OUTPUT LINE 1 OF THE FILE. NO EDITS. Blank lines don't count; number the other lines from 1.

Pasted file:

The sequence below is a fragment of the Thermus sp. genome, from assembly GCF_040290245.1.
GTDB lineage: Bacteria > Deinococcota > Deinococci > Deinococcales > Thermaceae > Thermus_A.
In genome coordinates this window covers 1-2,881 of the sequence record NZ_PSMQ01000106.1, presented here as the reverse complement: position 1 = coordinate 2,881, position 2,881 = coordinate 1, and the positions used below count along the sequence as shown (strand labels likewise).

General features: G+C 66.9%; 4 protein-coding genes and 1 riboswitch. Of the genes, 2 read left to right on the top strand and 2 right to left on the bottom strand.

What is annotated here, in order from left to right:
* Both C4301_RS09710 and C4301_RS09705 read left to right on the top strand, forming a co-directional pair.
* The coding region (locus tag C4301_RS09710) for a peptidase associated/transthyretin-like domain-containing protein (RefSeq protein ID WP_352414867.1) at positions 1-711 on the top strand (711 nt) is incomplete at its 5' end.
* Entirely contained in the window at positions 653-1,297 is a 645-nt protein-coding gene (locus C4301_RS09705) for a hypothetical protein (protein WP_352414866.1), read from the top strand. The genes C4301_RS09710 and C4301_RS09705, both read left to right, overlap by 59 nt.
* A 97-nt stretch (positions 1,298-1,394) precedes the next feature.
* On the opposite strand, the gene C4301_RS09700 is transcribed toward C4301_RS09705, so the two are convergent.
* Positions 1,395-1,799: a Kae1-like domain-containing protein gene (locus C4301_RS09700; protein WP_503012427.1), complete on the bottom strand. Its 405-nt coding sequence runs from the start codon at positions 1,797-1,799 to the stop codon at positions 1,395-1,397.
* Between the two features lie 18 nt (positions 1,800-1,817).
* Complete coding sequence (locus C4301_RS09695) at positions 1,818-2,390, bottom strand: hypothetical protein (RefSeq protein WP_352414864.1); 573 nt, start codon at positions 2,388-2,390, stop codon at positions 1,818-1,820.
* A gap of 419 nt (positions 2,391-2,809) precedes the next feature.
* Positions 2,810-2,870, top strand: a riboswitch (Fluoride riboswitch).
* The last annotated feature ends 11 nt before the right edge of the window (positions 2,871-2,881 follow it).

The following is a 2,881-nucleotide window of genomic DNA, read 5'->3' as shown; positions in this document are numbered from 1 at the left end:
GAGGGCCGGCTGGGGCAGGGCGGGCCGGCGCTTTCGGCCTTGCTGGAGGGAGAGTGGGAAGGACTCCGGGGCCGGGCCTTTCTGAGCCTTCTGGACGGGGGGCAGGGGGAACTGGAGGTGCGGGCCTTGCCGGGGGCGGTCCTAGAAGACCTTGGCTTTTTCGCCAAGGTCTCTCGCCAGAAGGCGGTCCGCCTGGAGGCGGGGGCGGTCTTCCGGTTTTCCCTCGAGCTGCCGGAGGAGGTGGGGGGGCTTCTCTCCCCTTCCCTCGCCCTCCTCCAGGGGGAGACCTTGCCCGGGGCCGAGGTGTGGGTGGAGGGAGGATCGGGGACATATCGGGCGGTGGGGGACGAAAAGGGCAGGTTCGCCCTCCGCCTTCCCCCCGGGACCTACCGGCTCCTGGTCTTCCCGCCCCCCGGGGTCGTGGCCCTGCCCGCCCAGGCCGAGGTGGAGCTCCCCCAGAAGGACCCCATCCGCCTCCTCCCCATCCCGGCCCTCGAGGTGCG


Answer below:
The sequence below is a fragment of the Thermus sp. genome, from assembly GCF_040290245.1.